Weather

Days Grow Shorter

The great push to get all timely side projects done before the Holidays begins. “The September and October surge” tasks I know I should start before the snow and ice sweep across the land.
Summer is over and suddenly, as if by total surprise, approaching seasonal imposed deadlines become priority. “Didn’t I just come off the Spring – Summer surge?” It’s the yearly temperature influenced push that some might misinterpret as productivity preparedness. If you plan on working within some level of comfort from the cold you should start thinking about things you can do before the weather changes. Pace yourself and avoid the last minute frenzy. Most likely there will be a few late nights where the wind will be howling and the cold will have to be kept at bay in order to focus on work. Maybe now is a good time to find my hoodies.

Of course this is a bit melodramatic, but it does make sense to get as much done before the holidays begin and frosty mornings become the norm.
This time of year has some positives; there will be less daylight to distract me from my tasks at hand and limit the temptation to step into the winter sun – if there is any this year.
Yes, the dreary weather and gloomy skies will be perfect for staring at the computer screen for hours and hours, but first any outdoor work that can be done before the approaching ice age will have to be squeezed in. Managing time to accommodate both in and outdoor work is sometimes a challenge.

Once I think I have everything perfect for working late into the night, I can settle and focus on writing, learning new computer skills, or testing out new Linux developments. Ill have the radio playing quietly in the background. Sometimes Ill just sit and read through a few technical manuals for hours.

Hot coffee from a thermos I bring out to my workshop is usually close at hand. It may not seem too exciting, but I enjoy working late into the night. There’s always something new to learn, or sometimes old skills I rediscover.

At least I won’t have to worry about the heat and humidity that limited the amount of time I worked in my shop this summer.

I’ve been following Hurricane Dorian developments. There’s not much if any impact due where I am, but as the tracking changes it does make me wonder how well we actually predict the weather. It does underscore the need to prepare for rough weather even when skies are clear. I don’t see any particular weather event in the near future, but I’m positive the cold is coming as it does every year.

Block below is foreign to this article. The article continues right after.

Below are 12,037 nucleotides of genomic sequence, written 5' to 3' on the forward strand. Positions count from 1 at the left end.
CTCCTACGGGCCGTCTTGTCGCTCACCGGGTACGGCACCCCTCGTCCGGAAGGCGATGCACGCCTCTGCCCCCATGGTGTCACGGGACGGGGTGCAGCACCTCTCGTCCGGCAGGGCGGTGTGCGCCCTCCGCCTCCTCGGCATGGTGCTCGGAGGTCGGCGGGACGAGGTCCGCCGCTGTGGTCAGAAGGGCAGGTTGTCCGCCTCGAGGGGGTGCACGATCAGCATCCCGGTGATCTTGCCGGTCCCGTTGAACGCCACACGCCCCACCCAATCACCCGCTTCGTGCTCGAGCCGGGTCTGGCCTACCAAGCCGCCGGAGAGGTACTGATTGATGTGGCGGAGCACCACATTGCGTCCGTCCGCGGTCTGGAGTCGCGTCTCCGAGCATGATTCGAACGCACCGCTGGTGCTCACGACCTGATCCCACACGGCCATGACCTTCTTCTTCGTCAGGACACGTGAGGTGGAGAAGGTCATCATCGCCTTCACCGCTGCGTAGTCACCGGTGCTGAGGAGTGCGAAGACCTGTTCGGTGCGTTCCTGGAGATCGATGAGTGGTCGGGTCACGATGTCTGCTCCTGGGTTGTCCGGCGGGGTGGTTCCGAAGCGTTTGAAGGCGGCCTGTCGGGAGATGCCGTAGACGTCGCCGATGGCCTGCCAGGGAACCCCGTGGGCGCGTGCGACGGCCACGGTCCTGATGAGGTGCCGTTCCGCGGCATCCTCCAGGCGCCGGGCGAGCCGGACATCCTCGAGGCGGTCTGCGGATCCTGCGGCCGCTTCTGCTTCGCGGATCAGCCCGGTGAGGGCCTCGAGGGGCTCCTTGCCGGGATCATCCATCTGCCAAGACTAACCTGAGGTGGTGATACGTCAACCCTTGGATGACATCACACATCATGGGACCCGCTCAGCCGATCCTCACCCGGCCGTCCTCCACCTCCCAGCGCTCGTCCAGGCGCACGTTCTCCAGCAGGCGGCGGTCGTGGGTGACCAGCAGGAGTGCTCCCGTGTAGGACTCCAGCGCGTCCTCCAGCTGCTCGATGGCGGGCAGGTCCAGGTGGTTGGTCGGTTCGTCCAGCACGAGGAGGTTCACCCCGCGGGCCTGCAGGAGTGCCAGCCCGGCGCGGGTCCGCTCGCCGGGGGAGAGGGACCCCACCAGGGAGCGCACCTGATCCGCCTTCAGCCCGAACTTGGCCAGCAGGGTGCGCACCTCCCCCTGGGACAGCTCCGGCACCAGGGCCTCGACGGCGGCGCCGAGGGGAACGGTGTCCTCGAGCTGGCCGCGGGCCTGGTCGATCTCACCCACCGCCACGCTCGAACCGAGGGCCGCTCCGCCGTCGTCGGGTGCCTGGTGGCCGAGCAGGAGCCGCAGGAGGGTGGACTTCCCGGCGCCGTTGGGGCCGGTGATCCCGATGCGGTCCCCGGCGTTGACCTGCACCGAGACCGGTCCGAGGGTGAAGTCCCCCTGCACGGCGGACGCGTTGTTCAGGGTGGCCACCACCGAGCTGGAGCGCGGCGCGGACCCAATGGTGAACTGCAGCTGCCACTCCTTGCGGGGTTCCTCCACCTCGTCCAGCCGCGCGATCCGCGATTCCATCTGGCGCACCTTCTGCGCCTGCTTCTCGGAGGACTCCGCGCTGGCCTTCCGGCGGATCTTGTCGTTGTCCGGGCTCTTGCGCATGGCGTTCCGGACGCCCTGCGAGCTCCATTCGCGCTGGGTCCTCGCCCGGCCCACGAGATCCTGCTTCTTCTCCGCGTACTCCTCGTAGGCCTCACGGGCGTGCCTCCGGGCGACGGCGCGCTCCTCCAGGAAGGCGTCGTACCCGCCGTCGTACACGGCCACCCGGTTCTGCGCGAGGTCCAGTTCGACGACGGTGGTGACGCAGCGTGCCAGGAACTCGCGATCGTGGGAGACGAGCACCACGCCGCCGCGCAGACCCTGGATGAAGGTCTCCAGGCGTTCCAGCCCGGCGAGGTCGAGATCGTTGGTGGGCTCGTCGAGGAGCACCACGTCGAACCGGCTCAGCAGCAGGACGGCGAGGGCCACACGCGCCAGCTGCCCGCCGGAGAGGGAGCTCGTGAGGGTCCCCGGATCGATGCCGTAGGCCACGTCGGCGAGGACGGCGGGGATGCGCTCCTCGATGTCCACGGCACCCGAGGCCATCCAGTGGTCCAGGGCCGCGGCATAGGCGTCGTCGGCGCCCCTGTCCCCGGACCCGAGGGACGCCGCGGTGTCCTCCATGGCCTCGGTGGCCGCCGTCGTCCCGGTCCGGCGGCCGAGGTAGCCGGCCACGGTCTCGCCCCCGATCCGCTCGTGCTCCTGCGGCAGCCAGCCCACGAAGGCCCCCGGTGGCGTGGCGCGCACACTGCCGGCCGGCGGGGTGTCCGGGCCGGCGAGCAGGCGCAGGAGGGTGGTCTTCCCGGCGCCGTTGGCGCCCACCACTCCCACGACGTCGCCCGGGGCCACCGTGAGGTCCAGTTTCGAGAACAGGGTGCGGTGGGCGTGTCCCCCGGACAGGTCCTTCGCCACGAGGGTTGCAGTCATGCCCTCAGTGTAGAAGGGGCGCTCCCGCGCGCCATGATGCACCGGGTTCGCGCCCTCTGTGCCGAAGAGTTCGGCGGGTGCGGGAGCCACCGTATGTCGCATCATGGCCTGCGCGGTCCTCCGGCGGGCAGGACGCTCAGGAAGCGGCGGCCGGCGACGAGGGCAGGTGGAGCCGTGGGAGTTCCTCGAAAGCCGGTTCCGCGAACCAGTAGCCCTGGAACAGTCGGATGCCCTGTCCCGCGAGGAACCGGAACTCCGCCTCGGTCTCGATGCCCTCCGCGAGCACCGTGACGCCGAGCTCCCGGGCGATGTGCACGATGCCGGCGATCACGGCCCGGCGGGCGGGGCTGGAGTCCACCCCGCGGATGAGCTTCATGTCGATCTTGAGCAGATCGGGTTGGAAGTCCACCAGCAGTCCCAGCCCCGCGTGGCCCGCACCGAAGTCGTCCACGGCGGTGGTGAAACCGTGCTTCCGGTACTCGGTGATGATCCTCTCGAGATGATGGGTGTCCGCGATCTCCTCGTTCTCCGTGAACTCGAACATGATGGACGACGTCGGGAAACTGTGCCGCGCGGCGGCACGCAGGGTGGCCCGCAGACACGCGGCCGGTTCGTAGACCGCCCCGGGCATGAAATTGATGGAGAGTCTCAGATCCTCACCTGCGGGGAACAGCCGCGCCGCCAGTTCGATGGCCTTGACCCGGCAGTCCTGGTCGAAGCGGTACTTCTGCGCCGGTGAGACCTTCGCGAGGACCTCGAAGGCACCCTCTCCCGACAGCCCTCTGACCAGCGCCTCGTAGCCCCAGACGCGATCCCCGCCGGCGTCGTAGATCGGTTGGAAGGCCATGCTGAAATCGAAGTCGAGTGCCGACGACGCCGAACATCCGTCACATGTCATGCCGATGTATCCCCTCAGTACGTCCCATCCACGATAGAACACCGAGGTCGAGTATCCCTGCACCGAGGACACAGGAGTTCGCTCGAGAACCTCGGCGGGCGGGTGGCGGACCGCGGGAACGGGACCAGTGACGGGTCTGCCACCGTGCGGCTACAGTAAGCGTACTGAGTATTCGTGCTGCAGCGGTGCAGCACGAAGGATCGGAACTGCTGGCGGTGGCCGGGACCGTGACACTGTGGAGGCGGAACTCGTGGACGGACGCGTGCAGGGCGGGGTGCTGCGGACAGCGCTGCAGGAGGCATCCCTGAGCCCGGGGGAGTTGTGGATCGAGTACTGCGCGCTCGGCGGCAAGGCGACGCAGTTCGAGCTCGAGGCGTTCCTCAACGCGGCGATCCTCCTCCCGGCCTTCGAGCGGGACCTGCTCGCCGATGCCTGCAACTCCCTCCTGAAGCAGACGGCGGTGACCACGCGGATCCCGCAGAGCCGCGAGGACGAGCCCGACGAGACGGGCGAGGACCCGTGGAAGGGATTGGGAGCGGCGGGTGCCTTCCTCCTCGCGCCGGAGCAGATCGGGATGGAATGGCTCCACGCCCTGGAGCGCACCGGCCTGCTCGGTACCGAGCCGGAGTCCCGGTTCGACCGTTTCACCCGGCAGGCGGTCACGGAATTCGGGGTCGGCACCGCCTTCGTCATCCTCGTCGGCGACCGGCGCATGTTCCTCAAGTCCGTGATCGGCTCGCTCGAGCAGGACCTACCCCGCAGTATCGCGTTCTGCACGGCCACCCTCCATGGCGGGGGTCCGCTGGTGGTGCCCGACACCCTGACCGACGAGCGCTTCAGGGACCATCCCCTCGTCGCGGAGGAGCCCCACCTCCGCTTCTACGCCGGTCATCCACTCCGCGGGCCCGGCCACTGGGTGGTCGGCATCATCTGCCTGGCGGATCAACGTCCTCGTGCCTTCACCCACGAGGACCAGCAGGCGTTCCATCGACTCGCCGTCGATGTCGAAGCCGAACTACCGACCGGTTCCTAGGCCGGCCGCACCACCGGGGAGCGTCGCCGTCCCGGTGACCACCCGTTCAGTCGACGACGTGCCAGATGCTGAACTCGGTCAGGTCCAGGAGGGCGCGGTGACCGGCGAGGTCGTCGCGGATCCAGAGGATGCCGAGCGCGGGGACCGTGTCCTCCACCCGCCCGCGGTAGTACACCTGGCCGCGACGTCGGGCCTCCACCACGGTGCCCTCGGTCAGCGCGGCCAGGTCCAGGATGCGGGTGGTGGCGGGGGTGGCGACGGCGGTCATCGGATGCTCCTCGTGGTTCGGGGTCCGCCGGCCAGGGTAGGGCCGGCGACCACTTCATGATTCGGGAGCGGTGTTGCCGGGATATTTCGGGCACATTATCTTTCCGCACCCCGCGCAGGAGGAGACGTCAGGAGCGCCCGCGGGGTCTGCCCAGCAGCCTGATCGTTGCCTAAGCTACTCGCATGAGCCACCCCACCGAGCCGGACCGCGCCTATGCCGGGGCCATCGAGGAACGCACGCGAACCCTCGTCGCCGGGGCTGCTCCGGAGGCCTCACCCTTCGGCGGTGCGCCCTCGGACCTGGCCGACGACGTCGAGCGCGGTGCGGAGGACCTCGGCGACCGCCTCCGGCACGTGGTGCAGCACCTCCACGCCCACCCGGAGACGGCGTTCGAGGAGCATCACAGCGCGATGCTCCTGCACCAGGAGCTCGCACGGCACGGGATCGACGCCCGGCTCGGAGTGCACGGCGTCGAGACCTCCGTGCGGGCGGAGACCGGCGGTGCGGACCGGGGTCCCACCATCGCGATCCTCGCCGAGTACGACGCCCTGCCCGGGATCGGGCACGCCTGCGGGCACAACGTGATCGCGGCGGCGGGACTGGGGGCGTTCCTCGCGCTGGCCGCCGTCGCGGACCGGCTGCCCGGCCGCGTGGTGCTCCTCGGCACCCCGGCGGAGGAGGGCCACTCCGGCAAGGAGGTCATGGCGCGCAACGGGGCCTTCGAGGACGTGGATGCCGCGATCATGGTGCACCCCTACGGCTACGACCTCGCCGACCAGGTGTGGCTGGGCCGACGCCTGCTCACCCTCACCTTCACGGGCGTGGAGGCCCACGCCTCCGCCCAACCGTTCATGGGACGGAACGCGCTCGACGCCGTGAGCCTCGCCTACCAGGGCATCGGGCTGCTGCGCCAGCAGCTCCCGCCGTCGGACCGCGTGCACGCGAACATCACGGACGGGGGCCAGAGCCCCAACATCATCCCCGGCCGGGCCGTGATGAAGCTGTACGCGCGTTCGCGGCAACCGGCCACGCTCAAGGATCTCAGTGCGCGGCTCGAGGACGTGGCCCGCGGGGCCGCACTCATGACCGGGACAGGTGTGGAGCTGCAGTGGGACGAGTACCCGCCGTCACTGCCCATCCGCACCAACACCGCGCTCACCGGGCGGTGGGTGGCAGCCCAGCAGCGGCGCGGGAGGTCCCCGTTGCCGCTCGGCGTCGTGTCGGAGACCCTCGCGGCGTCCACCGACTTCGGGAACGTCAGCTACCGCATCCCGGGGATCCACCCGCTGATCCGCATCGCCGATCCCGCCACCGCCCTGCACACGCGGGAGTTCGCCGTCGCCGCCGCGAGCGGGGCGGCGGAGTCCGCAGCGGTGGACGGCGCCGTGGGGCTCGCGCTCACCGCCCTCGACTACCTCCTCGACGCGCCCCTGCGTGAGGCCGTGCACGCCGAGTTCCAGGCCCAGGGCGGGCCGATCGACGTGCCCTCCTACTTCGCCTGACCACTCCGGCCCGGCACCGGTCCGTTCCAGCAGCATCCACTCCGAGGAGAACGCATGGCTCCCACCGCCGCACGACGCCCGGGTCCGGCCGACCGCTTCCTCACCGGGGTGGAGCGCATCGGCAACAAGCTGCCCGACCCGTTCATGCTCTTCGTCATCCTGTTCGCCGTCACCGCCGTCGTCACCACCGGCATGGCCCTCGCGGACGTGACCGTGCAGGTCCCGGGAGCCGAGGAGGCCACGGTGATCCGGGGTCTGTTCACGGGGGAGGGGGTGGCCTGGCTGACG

Weather Data

Weather Data

Weather alerts, weather Alerts, notifications everywhere.

The iPhone notifications from multiple weather apps are handy, and when you hear the notification alerts from other people’s phones going off around you, you’re going to look at your screen. Something is going on, or soon will be.


In the old days, we listened to our radios for weather forecasts, often the local television station weather broadcast. Later on, the soothing sounds of the Weather Channel’s greatest hits played while our local forecast rolled across the screen in between weather people pointing to a green screen and looking off camera to create a less confusing presentation illusion. It all worked very nicely. Now we can view the weather in our computer browsers or on a phone app.
You can easily view the weather info for almost any place in the world. You can read predictions based on this info, and for short time sensitive duration while events closer to the present are fairly accurate.

With so many sources available most people will have a good set of options to choose their weather data.
There will always be a few users who would rather tap into alternative weather info feeds where you have more control of the data presentation. With Linux, I have found a few tools I really like to explore that are a little different from your standard smartphone weather app or browser-based options (often loaded with advertising).

Zygrib

ZyGrib a GRIB (Gridded General Regularly-distributed Information in Binary) file viewer is an interesting meteorological file viewer option.
Grib files are used for numerical weather prediction models such as those used by the US National Weather Service (part of NOAA)
I installed the LINUX (version 8.0.1) of ZyGrib from the Mint 19 software repositories, and then installed the Windows version – both are very similar. I haven’t tried the Mac version yet, but now I see that Opengribs.org will be continuing the development of ZyGrig – now XyGrib for all platforms.

I can see where interpreting your own weather data can be both challenging, yet very educational just by reading through all the output presented in the data file reader.

Grib

There is a nice selection of Grib orientated tools available, but some are subscription based, commercial, or older applications which may or may not have much support if any. It’s all worth a look if you’re more than casually interested in weather data.

There are also a few iPhone applications that allow you to view Grib data.

I purchased PocketGrib for the iPhone mostly out of curiosity after spending some time playing around with zyGrib on my LINUX machine. It’s pretty cool, it will certainly make following the weather as we head into the peak of Hurricane season more interesting from a data analysis angle. I still don’t think I’ll give up my weather radio just yet – I don’t need an Internet connection for that.

NOAA

Nationwide Station Listing Using Broadcast Frequencies

HTTP://www.nws.noaa.gov/nwr/coverage/station_listing.html
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